The constitutional dilemma

March 2, 2014

The constitutional dilemma

The Pakistan Cricket Board (PCB) has been mauled by litigation in the past year and a half owing to the struggle for the coveted post of the board chairman.

The PCB has always functioned under the auspices of a patron who used to be the President of Pakistan until recently. Since the 19th Amendment, the role has been taken up by the Prime Minister. But this shift has had very little impact in terms of the way the board is governed.

The PCB continues to be governed like an old-fashioned dictatorship. It is worthwhile mentioning here that Islamabad High Court and the Sindh High Court were both pleased to strike down the procedure for the appointment of the chairman which was later declared in accordance with the law by a Division Bench of the High Court.

However that may be, in my opinion the procedure for appointing the chairman was nothing more than a farce, a slap in the face of democracy as it was engineered to appoint people handpicked by the patron.

The procedure entailed a nomination committee comprising four representatives, two of the patron and two from the governing board who would cast their vote for the nominees who were also to be selected by the patron.

In the event of a deadlock, the name placed at serial No 1 would go on to become the chairman of the PCB.

Prima facie such a system would be against the general norms of democracy, especially in the light of the fact that the Board of Governors is elected/appointed through a democratic mechanism. This was what the Constitution of the PCB promulgated on February 14, 2013, entailed.

In my opinion the easier way to deal with this was to conduct an election under the auspices of the election commissioner of the PCB amongst the board of governors and select a chairman from therein. Such a system would entail transparency and democracy in its purest form.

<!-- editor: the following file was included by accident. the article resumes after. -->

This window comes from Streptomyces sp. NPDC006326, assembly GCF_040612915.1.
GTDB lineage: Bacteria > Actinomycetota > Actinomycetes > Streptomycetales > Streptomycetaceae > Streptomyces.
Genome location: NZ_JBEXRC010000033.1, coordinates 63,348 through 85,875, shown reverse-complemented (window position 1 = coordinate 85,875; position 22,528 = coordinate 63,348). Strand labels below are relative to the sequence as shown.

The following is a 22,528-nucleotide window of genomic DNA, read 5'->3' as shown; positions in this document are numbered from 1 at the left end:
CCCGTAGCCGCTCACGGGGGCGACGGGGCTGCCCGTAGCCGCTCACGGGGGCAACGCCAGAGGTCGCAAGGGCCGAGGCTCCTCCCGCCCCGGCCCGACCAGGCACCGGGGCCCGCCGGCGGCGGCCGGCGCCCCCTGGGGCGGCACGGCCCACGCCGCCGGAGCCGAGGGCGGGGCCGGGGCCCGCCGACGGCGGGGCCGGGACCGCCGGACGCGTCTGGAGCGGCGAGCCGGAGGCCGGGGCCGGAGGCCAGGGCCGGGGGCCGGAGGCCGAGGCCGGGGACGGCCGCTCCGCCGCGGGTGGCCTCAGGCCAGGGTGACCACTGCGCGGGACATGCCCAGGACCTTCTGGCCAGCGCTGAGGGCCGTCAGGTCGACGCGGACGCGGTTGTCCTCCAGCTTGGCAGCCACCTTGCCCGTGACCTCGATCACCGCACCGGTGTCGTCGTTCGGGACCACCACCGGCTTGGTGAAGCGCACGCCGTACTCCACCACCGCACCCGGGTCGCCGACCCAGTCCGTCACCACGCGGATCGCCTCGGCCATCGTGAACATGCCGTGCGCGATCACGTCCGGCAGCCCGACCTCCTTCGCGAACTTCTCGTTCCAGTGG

The tenure of the chairman would be for a period of four years and on a rotational basis, ensuring that all four provinces were represented every four years so that the game may develop in all parts of the country.

It’s rather sad but it is safe to assume that every chairman would only focus on promoting and developing the game in their province.

However, it would do us good and would be a small price to pay given the dearth of talent in the country.

There is no doubt that Karachi and Lahore, in other words Sindh and Punjab (mostly Punjab), dominate the set-up of the national cricket team.

Hence, a democratically elected chairman would benefit the game as a whole and would aid the national selectors in finding genuine talent.

It would also to some extent rid us of the ‘parchi’ culture which seems to be the order of the day in the PCB. This is not to suggest that there is no appreciation of talent in the national team, but to state that even though there is better talent available in the country, the talent selected is persisted with for various unknown reasons.

Recently the patron in exercise of his powers dissolved the board and appointed an interim management committee with a new chairman, Najam Sethi.

I will not comment upon Sethi’s credentials and his ability to govern the PCB, but merely the clandestine manner in which he was appointed as chief for the second time.

It may be noted here that the Constitution of 2013 which currently remains suspended afforded the patron the power to dissolve the board in two circumstances: if he was of the opinion that there were grave financial irregularities in the board or if the board was dysfunctional.

Then the patron was also given the power to supersede/dissolve the board in the event the board was unable to perform its functions. Such powers are of course a tool that any patron would use to appoint whosoever and is reminiscent of the previously appointed ad-hoc committees which could continue to remain in power for as long as the Patron deemed appropriate.

Although such a committee can only last for a period of one hundred and twenty days the patron might extend the time period if he so desired.

My cavil is not with who is appointed but the mechanism in which they are appointed. There is talk about a new constitution being drafted which shall be more democratic. But I find it hard to believe that those who themselves have been appointed in exercise of powers which prima facie seem undemocratic will pave the way for democracy.

It is also important to consider the different suggestions that may be inserted in the currently suspended constitution in terms of the procedure of appointing a chairman.

I have suggested one above but my worry remains the unfettered powers of the patron who will continue to rule the roost until his role is limited to that of a ceremonial figurehead having limited powers of only dissolving the board for a period of three months subject to compulsory elections for the appointment of board members and having no powers of extending the same in any circumstance whatsoever.

The constitutional dilemma